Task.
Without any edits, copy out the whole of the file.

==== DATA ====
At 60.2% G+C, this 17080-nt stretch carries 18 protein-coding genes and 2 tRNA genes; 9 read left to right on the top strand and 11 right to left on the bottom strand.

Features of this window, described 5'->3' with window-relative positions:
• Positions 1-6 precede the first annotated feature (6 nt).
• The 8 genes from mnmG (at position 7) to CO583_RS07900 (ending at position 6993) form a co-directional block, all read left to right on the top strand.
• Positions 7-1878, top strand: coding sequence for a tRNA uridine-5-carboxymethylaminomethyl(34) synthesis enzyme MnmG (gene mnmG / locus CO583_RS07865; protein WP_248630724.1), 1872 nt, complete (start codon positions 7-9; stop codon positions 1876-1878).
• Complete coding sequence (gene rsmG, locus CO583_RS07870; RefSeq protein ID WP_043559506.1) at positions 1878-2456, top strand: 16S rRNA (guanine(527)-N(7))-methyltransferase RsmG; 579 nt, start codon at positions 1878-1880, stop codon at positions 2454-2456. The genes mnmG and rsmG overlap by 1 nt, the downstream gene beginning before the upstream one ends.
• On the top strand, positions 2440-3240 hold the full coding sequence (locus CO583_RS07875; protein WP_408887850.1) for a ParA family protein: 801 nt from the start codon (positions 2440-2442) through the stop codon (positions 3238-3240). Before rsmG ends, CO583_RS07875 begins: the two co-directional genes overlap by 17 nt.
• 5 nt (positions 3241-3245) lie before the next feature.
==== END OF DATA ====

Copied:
At 60.2% G+C, this 17080-nt stretch carries 18 protein-coding genes and 2 tRNA genes; 9 read left to right on the top strand and 11 right to left on the bottom strand.

Features of this window, described 5'->3' with window-relative positions:
• Positions 1-6 precede the first annotated feature (6 nt).
• The 8 genes from mnmG (at position 7) to CO583_RS07900 (ending at position 6993) form a co-directional block, all read left to right on the top strand.
• Positions 7-1878, top strand: coding sequence for a tRNA uridine-5-carboxymethylaminomethyl(34) synthesis enzyme MnmG (gene mnmG / locus CO583_RS07865; protein WP_248630724.1), 1872 nt, complete (start codon positions 7-9; stop codon positions 1876-1878).
• Complete coding sequence (gene rsmG, locus CO583_RS07870; RefSeq protein ID WP_043559506.1) at positions 1878-2456, top strand: 16S rRNA (guanine(527)-N(7))-methyltransferase RsmG; 579 nt, start codon at positions 1878-1880, stop codon at positions 2454-2456. The genes mnmG and rsmG overlap by 1 nt, the downstream gene beginning before the upstream one ends.
• On the top strand, positions 2440-3240 hold the full coding sequence (locus CO583_RS07875; protein WP_408887850.1) for a ParA family protein: 801 nt from the start codon (positions 2440-2442) through the stop codon (positions 3238-3240). Before rsmG ends, CO583_RS07875 begins: the two co-directional genes overlap by 17 nt.
• 5 nt (positions 3241-3245) lie before the next feature.